Officials Extend Tibetan's Sentence for Shouting Pro-Dalai Lama Slogans in Prison

December 8, 2006

Officials detained Jigme Gyatso at his restaurant in March 1996, and a court sentenced him in November 1996 to 15 years' imprisonment for counterrevolution. The 1997 revision to the Criminal Law eliminated this offense. The Dialogue article reports that Jigme Gyatso received a three-year extension in May 2004 for "inciting splittism" after he shouted pro-Dalai Lama slogans in TAR Prison (Drapchi). According to a March 2006 report by Manfred Nowak, UN Special Rapporteur on Torture, describing his late-2005 mission to China, Jigme Gyatso told Nowak during an interview conducted at Qushui Prison, opened near Lhasa in 2005, that the sentence extension was for two years. Information is not available that would resolve the apparent contradiction, but the Dialogue article notes that several Chinese government responses mention a three-year extension and provide a new release date in March 2014.

Prison authorities have held Jigme Gyatso in solitary confinement "in particularly restricted conditions" following his meeting with Nowak, and subjected him to "severe beatings," according to a December 1 International Campaign for Tibet (ICT) report. The report does not describe the source of the information, nor provide detail about the alleged heightened confinement restrictions and beatings. Nowak's report states that TAR Prison staff kicked, beat, and shocked Jigme Gyatso with electric batons after he shouted, "Long live the Dalai Lama," during the 2004 incident, and that the beating continued until the "Chief of Police" came to the scene and stopped it. Jigme Gyatso was "apparently hospitalized" earlier in 2006 for several weeks and is currently unable to walk normally due to a leg injury, according to the ICT report, which does not state the cause of the injury.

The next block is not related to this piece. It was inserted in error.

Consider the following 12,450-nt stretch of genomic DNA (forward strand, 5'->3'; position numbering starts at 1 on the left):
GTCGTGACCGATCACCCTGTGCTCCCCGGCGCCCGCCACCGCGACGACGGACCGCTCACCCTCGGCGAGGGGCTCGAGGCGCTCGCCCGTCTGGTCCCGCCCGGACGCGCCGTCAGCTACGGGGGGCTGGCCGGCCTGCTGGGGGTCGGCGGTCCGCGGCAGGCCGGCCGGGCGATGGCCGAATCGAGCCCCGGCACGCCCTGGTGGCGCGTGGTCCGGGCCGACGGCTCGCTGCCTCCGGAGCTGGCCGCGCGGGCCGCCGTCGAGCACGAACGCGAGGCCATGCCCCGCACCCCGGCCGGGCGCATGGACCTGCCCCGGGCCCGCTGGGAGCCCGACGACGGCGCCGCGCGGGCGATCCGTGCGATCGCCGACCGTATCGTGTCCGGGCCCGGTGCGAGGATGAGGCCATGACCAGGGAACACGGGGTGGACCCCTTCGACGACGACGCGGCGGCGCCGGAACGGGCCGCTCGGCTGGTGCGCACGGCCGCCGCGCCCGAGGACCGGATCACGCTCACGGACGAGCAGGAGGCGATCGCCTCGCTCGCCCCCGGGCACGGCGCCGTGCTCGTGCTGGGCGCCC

Chinese officials found Jigme Gyatso guilty of counterrevolution for "planning to found an illegal organization and [seeking] to divide the country and damage its unity," according to a December 2004 UN Working Group on Arbitrary Detention (UNWGAD) report. A UNWGAD report issued in November 2000 referred to Jigme Gyatso’s involvement in establishing the organization, "Association of Tibetan Freedom Movement," and said that "there is nothing to indicate that the 'illegal organization' . . . ever advocated violence, war, national, racial, or religious hatred. . . ." According to the November 2000 UNWGAD report, Jigme Gyatso was "merely exercising the right to freedom of peaceful assembly with others in order to express opinions. . . ."

A translation of the official Lhasa Intermediate People's Court 1996 judgment, obtained by ICT, is available in the ICT report. In addition to Jigme Gyatso, the 1996 judgment sentenced four Tibetan members of the pro-independence group, Dargye, Lobsang Oezer, Tenzin Trinley (Tseten), and Yeshe Jamyang, to five years' imprisonment on counterrevolution charges.

See "Tibetan Culture and Human Rights" in Section VIII, "Tibet," of the CECC 2006 Annual Report, and the CECC Political Prisoner Database for more information.